If you’re interested in diversifying your investment portfolio by purchasing property, you might be excited to jump right into the market and get started. However, if you want to find success in the venture, you’re going to want to ensure that you take this business seriously and make the right investment decisions. So to help you eventually reach your investment goals in this arena, here are three tips for those just starting out with investing in property.
Go Slow At First
For those who live by the phrase “Go big or go home,” you may be wanting to begin your foray into property investing by making a big purchase. However, this is going to be the wrong move for many people. To give yourself the experience you need to start making bigger investments, Kayleigh Kulp, a contributor to U.S. News and World Report, recommends that you start off small. This means that rather going straight for an entire apartment complex, maybe you go for a duplex or other single housing unit. By doing this, you’ll be able to get your feet wet in property investing while still being able to make some money. Once you’re comfortable, then you should start looking into bigger investments with more risk involved.
Be Careful With Your Debt
Tim Parker, a contributor to Investopedia.com, shares that while some big investors have debt as an integral part of their portfolio, if you’re just starting out with investment properties, debt is something that you’re going to want to be very careful with. In general, the average person and investor should try to avoid getting into too much debt. With this in mind, if you’re considering getting an investment property but you’re still trying to pay down other debts that you’ve acquired, you may want to do those first before you start taking on more property debt.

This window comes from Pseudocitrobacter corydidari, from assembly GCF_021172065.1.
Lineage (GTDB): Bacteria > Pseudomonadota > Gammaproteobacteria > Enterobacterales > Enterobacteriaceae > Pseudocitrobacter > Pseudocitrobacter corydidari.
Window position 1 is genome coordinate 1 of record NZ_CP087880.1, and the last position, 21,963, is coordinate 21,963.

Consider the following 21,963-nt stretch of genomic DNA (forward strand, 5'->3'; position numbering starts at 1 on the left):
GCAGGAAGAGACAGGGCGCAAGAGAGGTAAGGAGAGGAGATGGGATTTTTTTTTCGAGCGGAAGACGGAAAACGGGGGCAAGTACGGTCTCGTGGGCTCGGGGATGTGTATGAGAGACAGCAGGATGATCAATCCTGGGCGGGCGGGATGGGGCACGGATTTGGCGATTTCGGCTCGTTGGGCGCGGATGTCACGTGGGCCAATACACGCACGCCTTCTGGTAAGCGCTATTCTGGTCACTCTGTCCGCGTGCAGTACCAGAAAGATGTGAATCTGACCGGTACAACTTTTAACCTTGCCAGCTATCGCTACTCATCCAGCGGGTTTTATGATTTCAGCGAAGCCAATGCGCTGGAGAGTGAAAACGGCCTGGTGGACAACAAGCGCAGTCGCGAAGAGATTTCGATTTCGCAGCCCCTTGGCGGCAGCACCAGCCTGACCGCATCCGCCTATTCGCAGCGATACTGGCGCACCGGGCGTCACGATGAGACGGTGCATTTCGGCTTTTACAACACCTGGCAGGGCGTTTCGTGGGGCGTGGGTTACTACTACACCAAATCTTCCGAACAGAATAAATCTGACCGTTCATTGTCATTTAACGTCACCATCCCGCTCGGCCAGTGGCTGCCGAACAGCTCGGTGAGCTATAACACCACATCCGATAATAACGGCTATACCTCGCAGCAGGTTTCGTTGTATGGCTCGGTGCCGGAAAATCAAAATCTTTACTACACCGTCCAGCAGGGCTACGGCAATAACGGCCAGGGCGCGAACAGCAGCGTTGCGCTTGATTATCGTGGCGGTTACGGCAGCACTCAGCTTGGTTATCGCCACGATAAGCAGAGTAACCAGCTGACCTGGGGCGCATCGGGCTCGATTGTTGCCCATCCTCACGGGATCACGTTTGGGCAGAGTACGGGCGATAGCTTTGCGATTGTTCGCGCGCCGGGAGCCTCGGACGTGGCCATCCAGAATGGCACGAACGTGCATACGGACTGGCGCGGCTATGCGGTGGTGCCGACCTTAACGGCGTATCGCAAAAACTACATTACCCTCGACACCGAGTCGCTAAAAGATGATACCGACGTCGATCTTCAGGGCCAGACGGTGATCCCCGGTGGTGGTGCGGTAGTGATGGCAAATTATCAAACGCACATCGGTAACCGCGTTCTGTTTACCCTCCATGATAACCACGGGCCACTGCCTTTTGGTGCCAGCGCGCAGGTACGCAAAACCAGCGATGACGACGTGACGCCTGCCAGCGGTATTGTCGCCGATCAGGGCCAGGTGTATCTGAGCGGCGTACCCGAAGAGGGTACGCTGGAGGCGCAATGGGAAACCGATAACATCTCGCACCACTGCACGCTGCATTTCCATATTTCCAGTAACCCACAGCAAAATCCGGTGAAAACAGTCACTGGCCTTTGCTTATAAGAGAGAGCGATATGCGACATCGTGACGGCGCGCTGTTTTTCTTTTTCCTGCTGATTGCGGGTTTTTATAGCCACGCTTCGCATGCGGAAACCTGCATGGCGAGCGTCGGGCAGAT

Understand All Costs
Just like with buying a piece of property for yourself, many people overlook what the true cost of ownership and investment could be for them. According to Dean Graziosi, a contributor to the Huffington Post, it’s important to remember that you’ll need about 20 percent for the down payment before anything else. In addition to this, you’ll also be on the hook for the mortgage and any repairs or maintenance costs, regardless of if you can fill the property with a tenant or not. There are also things like insurance, property management, and marketing costs that could need to be factored in as well. So before you get in too deep, make sure this is an investment you can actually afford.
If you’re considering getting into investment properties, use the tips mentioned above to help you find your first successful venture.